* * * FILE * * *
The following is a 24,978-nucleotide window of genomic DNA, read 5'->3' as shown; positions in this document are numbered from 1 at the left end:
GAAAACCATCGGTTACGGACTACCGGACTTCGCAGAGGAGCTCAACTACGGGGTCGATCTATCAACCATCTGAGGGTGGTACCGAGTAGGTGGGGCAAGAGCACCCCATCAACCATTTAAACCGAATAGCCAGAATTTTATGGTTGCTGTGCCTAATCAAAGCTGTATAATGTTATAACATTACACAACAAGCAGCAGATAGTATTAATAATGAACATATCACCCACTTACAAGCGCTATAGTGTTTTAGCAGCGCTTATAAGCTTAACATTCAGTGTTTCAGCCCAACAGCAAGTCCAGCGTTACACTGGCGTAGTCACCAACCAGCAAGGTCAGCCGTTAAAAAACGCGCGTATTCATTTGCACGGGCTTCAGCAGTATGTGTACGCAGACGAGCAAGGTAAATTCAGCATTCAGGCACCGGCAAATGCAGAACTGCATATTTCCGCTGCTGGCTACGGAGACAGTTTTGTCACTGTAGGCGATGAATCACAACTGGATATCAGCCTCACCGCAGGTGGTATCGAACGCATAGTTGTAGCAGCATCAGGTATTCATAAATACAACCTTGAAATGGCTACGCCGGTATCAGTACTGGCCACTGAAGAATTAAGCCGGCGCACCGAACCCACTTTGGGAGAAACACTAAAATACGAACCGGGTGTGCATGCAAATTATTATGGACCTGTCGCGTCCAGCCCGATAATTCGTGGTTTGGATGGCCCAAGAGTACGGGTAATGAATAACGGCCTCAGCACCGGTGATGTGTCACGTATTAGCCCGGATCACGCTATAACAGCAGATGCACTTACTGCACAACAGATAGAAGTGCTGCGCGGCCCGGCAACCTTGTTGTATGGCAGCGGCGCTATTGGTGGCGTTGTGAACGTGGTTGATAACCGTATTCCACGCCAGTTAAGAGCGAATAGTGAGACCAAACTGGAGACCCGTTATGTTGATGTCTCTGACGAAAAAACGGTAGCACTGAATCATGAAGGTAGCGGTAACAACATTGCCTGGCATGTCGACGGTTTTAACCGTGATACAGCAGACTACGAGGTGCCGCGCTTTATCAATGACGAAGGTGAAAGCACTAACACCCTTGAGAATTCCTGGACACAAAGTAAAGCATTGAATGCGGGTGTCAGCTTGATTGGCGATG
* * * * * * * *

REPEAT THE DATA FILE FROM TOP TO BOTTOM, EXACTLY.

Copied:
The following is a 24,978-nucleotide window of genomic DNA, read 5'->3' as shown; positions in this document are numbered from 1 at the left end:
GAAAACCATCGGTTACGGACTACCGGACTTCGCAGAGGAGCTCAACTACGGGGTCGATCTATCAACCATCTGAGGGTGGTACCGAGTAGGTGGGGCAAGAGCACCCCATCAACCATTTAAACCGAATAGCCAGAATTTTATGGTTGCTGTGCCTAATCAAAGCTGTATAATGTTATAACATTACACAACAAGCAGCAGATAGTATTAATAATGAACATATCACCCACTTACAAGCGCTATAGTGTTTTAGCAGCGCTTATAAGCTTAACATTCAGTGTTTCAGCCCAACAGCAAGTCCAGCGTTACACTGGCGTAGTCACCAACCAGCAAGGTCAGCCGTTAAAAAACGCGCGTATTCATTTGCACGGGCTTCAGCAGTATGTGTACGCAGACGAGCAAGGTAAATTCAGCATTCAGGCACCGGCAAATGCAGAACTGCATATTTCCGCTGCTGGCTACGGAGACAGTTTTGTCACTGTAGGCGATGAATCACAACTGGATATCAGCCTCACCGCAGGTGGTATCGAACGCATAGTTGTAGCAGCATCAGGTATTCATAAATACAACCTTGAAATGGCTACGCCGGTATCAGTACTGGCCACTGAAGAATTAAGCCGGCGCACCGAACCCACTTTGGGAGAAACACTAAAATACGAACCGGGTGTGCATGCAAATTATTATGGACCTGTCGCGTCCAGCCCGATAATTCGTGGTTTGGATGGCCCAAGAGTACGGGTAATGAATAACGGCCTCAGCACCGGTGATGTGTCACGTATTAGCCCGGATCACGCTATAACAGCAGATGCACTTACTGCACAACAGATAGAAGTGCTGCGCGGCCCGGCAACCTTGTTGTATGGCAGCGGCGCTATTGGTGGCGTTGTGAACGTGGTTGATAACCGTATTCCACGCCAGTTAAGAGCGAATAGTGAGACCAAACTGGAGACCCGTTATGTTGATGTCTCTGACGAAAAAACGGTAGCACTGAATCATGAAGGTAGCGGTAACAACATTGCCTGGCATGTCGACGGTTTTAACCGTGATACAGCAGACTACGAGGTGCCGCGCTTTATCAATGACGAAGGTGAAAGCACTAACACCCTTGAGAATTCCTGGACACAAAGTAAAGCATTGAATGCGGGTGTCAGCTTGATTGGCGATG